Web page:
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Early Guinness Export Bottle

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    Posted 3 years ago

    SpiritBear
    (813 items)

    Circa 1870s-1900 Guinness bottle, Extra Foreign Stout (not sure why they would make it extra foreign rather than just foreign-- can you get more than just foreign? LOL).

    I saw it on e-Bay. The seller did a crappy description of something like, "paper label beer. Label is in good shape" and neglected to type any identifying details (my guess is, he didn't even read the label, which has the well-known name Guinness several times on it), so I got it for a low price with no competing bids. I only picked it up for resale, though.

    E. & J. Burke was the Guinness bottler back in the day. This has been touted as circa 1870s to 1898 on one site, but the labels on front and back look the same up into the early 1900s. As it is a non-U.S. bottle, I cannot say much on its age judging on how it was manufactured (The U.S. lead the manufacturing of glass in terms of advancement, with everyone else lagging behind between 5-70 years [various reasons including unions/guilds, poorer economies, or just not being able to develop or obtain similar technology]).

    This one features an applied top, 3-part mold in dark olive-green glass, with a huge interior bubble as shown.

    Comments

    1. SpiritBear, 3 years ago
      Additional photo if anyone desires to see the standard applied top:
      https://lh3.googleusercontent.com/-NQu8ENBmrQY/WG64LKEO49I/AAAAAAAA964/YiW5gFqDCM4d9BNC0H4OzaoVi8XFOXcYgCL0B/w374-h548-no/Silver%2BRye%2B006.JPG
    2. billretirecoll billretirecoll, 3 years ago
      I like the bottle Spirit Bear, my favorite beer! :^Q I have one I think from the late 1960's, unopened! Wonder if it's any good! LOL I'll take a picture if I can find it, and show ya. :^)
    3. SpiritBear, 3 years ago
      It would likely be one of the worst-tasting things you've ever put in your mouth, as it would be 'skunky' and stale and whatever else goes wrong with old beer.
      I have commented on your post with a specific date and such.
    4. Rick55 Rick55, 3 years ago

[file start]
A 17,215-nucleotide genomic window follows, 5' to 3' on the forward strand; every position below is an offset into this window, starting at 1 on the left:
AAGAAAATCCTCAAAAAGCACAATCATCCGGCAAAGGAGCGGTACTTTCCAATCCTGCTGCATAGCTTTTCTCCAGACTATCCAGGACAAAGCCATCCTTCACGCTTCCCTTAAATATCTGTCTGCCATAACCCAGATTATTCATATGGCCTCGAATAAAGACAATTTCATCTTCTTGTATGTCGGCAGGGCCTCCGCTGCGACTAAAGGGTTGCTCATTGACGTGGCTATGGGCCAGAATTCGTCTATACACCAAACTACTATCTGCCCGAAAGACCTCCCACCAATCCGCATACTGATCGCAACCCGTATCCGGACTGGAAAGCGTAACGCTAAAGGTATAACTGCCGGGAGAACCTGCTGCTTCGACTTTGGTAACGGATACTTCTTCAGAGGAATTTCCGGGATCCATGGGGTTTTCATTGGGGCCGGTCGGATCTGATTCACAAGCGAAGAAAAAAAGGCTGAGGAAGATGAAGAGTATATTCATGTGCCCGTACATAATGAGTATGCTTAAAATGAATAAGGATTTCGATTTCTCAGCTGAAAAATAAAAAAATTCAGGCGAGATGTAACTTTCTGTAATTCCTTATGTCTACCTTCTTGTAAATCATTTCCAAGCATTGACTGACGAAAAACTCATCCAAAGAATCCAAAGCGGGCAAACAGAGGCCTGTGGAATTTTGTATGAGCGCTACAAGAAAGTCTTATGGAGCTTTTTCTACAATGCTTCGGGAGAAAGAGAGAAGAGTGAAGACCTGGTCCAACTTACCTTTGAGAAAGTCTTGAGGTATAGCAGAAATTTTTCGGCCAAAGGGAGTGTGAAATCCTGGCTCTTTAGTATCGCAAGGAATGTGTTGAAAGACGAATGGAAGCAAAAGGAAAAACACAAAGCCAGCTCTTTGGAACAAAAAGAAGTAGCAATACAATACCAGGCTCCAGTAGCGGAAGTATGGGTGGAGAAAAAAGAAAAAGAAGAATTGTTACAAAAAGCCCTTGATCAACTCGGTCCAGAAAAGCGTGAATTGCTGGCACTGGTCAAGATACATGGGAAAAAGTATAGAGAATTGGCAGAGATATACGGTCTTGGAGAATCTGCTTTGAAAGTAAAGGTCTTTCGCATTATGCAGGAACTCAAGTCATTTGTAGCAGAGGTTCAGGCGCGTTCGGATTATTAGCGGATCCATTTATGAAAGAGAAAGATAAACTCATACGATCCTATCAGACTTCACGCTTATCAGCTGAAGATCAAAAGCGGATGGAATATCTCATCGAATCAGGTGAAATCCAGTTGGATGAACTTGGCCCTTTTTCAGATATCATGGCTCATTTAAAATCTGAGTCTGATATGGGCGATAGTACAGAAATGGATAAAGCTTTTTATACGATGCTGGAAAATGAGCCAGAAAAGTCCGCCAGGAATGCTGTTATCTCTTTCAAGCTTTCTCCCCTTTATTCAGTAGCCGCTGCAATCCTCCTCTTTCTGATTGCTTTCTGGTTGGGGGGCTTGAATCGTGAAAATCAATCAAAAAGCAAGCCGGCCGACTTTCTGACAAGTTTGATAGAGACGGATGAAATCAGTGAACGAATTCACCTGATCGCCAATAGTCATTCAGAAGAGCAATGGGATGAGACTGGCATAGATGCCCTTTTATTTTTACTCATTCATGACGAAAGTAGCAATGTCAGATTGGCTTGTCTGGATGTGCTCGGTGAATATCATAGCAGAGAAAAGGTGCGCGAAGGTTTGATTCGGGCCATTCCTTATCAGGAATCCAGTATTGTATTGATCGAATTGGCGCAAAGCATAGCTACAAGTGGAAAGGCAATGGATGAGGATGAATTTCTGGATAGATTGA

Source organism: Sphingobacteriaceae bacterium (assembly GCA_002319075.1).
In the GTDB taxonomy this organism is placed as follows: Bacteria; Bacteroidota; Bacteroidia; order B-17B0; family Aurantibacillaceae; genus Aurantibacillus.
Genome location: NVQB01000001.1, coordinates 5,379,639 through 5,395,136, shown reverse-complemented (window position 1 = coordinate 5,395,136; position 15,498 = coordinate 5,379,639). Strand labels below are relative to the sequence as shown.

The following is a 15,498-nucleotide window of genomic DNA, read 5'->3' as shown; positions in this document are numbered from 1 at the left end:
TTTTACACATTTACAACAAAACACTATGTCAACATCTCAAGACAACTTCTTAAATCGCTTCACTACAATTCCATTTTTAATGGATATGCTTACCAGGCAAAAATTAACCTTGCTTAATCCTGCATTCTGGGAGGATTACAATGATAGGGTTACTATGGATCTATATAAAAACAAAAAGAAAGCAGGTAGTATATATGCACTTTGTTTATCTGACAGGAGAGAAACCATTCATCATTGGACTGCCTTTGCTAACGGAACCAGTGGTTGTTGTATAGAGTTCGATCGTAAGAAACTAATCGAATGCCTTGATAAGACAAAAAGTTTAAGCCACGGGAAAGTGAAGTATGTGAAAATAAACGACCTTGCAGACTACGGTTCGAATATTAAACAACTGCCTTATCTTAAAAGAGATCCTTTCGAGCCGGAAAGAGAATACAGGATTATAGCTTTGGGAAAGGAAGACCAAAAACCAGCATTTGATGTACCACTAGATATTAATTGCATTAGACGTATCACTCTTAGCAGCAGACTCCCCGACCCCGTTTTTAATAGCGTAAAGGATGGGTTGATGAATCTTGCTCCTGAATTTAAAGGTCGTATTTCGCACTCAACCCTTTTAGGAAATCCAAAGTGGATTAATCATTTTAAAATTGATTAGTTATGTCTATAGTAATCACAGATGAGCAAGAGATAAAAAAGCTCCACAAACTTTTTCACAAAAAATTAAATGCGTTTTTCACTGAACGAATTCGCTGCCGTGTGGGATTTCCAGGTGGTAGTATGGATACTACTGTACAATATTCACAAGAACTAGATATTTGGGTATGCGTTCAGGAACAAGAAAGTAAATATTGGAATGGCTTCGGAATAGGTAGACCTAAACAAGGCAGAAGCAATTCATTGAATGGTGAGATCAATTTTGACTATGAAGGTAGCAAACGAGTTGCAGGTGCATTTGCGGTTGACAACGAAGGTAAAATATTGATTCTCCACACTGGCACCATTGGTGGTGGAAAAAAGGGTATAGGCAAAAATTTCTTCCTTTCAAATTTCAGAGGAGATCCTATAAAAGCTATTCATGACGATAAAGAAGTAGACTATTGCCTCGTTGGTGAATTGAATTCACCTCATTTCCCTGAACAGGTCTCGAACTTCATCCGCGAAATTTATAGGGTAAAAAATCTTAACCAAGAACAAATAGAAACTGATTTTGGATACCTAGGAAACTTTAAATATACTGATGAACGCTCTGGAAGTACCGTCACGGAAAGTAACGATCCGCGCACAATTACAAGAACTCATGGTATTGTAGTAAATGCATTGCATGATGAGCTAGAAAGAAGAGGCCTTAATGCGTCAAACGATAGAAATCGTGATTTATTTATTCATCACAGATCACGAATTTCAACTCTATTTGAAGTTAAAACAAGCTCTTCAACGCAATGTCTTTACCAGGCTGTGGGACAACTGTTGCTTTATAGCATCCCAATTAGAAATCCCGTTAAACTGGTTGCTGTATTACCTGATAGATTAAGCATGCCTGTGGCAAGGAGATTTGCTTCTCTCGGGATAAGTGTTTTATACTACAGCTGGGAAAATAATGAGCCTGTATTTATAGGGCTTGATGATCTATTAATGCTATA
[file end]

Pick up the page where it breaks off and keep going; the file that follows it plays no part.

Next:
I love the bottle Spirit! Like Bill Guinness is my favorite beer :-)
    5. SpiritBear, 3 years ago
      I find it amusing how this Guinness, which is only a labeled bottle in okay shape with a little-graphic label, received in four hours as much attention as my rare, beautifully graphic little Brandy received in four days.
      http://www.collectorsweekly.com/stories/215103-pre-prohibition-brandy-labeled?in=user

      I knew it would happen, of course-- (I posted it after the other bottle before this one in a similar time just to prove my thought).
      Guinness is liked, but no one has heard of Eggs Brandy. From a historical standpoint, the Brandy is much better a bottle. From a collector or visual-enjoyment standpoint, the Guinness somehow is better even thought it is not a unique item.

      In my opinion though, popular brands, like Guinness and Coca-Cola (which is so commonly found that I don't know why it commands such prices, especially since their product is not even that good), get too much attention and are over-rated (and thus command little interest in my mind, except to sell to purseu my own interests). The unknown stuff is what really should take the cake. It reminds of W.M. Student Showcase, a talent thing I got selected into a few years ago. 75% of the musical performances featured the same song (which was very popular that year and in my mind is quite a dumb song of no mental, moral, or any real value than that it sounds "good"). Thankfully, the performance that won the musical part was the most unique and least selfishly done. (I was there only for the writing competition, which I did place in).

      But, that is my rant because of a proved theory. LOL.
    6. SEAN68 SEAN68, 3 years ago
      some history here........... great history!!!
    7. rniederman rniederman, 3 years ago
      I contacted a friend who had worked for Guinness and now a collector / historian and author of several books including two about Gilroy art. (I have several original Guinness canvases by Gilroy posted here on S&T.) Here is his reply:

      "This is a nice early Foreign Guinness Extra Stout exported by E&J Burke of Dublin where it was bottled. The USA was a huge export market for Guinness from about 1860 onwards, and most of it was conducted by the agent Burke on the East Coast where the Irish had settled. It is a reused champagne bottle that would have been corked and wired with a stamped lead capsuled after filling. The beer was naturally conditioned with yeast in the bottle and needed a strong glass to hold the pressure without bursting.  It is early and I can date it to pre 1886, when Guinness went public as a company. The Guinness Trade Mark label after 1886 had “& Sons” under the signature, which is missing on this label. There were 2 labels used by Burke. The Guinness TM which said just Extra Stout, and the Burke label with their cat brand and Extra Foreign Stout. A third oval label proclaimed the health benefits of the Stout signed by a leading Doctor."

      Great info!
    8. SpiritBear, 3 years ago
      Sean, thank you.

      Thank you and your friendly very much, rniederman.

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